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|Title:||Aspects of the Spiritual in Three Canadian Women Poets: Anne Wilkinson, Gwendolyn MacEwen, and Phyllis Webb|
|Authors:||Potvin, Elizabeth Ann|
|Abstract:||This thesis examines recent theories in feminist mythopoeic reconstruction and in contemporary theology, and considers their application to three English-Canadian women poets: Anne Wilkinson, Gwendolyn MacEwen, and Phyllis Webb. It compares gendered theories about heroic and spiritual quest paradigms, concluding that the work of all three poets illustrates the difference of women's spiritual journeys. These journeys follow a pattern distinct from the male heroic quest of the divine, one of a dialectical series of encounters with the world of nature whereby the heroines resist normative restrictions to their spiritual liberty by imitating Daphne's retreat into the green world, following the model defined by Annis Pratt (1981). Writing both within and outside of the Canadian literary tradition, MacEwen, Wilkinson, and Webb challenge the structures of and rocentric belief --literary, spiritual, political, mythical. All three poets refute the validity of the manmade version of Paradise because they find it too abstract and impoverished. Instead of the ascetic approach to the divine, each substitutes her own aesthetic approach; poetry, spirituality, and a love of what Wilkinson calls the Green World become inseparable. MacEwen connects the poet giving birth to herself with the rebirth of nature. All three poets are suspicious of the transcendent artist-god, replacing him with an immanent deity. All employ metaphors of engulfment and resistance to suggest interiority and a sense of connectedness between nature, their bodies, and themselves, denying disembodied concepts of the divine. Each of the three poets elevates the private domestic sphere, debased as a result of the sexual division of labour. By shifting the discursive centre, they publicize and politicize the domain of women, embodying and elevating everyday experience, and simultaneously redefining the sacred. To break with the ideological habits of our society results in marginalization. This thesis examines "the extent to which all or some women, by virtue of their marginalized relation to discourse, also write as feminists" (Meese 6). Each poet develops a strategy for imagining herself as powerful and nurturing, elevating some aspect of her experience as a woman living on earth. For Wilkinson, the symbol of the divine is not the god-man of the Gospels, but a nursing mother who sings lullabies to her children. For MacEwen, the body is given new strength and eroticism, enrobed in vivid colour and sensual texture. For Webb, the encounter with suicide and despair yields a new understanding of the creative force of destruction. MacEwen and Webb elevate the domestic and the personal above the universal. Canadian women poets articulate their spiritual difference and describe their visions from an original perspective, arguing for the recognition of a female mystical tradition in Canadian poetry.|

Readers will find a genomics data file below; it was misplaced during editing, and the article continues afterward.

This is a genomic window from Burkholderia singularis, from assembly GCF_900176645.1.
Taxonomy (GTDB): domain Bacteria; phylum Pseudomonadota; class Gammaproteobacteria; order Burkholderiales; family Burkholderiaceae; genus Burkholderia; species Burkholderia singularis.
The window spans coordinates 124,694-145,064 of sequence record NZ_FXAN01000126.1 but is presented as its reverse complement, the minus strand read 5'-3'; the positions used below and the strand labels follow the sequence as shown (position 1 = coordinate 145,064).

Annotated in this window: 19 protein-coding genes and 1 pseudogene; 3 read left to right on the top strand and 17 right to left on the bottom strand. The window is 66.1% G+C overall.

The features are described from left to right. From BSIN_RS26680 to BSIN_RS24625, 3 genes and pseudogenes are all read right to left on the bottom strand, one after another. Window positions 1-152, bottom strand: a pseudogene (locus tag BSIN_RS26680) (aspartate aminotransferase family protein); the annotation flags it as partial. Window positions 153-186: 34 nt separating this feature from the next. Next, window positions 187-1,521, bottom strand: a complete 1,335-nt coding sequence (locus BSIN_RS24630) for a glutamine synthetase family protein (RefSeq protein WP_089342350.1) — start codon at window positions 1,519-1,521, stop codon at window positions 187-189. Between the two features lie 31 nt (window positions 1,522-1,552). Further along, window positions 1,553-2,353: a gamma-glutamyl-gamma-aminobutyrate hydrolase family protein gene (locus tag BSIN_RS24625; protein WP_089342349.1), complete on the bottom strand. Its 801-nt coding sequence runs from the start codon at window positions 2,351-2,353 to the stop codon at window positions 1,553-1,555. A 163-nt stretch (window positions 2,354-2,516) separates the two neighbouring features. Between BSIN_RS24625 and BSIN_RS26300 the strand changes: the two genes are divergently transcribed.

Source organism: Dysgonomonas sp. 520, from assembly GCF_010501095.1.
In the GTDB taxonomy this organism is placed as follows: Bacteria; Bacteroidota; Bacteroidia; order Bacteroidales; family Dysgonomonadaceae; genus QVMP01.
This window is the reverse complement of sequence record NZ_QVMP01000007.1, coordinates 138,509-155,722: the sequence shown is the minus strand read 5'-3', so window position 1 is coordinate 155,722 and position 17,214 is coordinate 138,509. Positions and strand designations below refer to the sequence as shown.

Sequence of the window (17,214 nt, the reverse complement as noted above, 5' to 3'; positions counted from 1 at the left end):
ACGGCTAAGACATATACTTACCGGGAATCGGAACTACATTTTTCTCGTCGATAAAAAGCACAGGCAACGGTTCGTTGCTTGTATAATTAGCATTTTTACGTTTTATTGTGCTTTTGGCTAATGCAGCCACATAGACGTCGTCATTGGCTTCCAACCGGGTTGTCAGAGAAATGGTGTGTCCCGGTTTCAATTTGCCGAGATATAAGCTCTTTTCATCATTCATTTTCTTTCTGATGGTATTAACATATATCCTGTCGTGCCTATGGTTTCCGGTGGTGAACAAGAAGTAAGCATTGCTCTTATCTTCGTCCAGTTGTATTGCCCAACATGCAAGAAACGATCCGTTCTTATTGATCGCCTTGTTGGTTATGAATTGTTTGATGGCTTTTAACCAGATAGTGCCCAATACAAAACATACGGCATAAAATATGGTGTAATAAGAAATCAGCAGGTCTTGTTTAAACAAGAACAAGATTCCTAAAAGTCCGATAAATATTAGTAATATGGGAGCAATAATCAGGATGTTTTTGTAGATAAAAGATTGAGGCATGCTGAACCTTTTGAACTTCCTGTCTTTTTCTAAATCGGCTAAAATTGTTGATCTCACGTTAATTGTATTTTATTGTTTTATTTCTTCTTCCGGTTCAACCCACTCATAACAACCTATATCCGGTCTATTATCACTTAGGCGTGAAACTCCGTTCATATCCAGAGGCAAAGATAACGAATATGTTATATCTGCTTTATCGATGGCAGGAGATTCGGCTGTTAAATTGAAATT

|Appears in Collections:||Open Access Dissertations and Theses|
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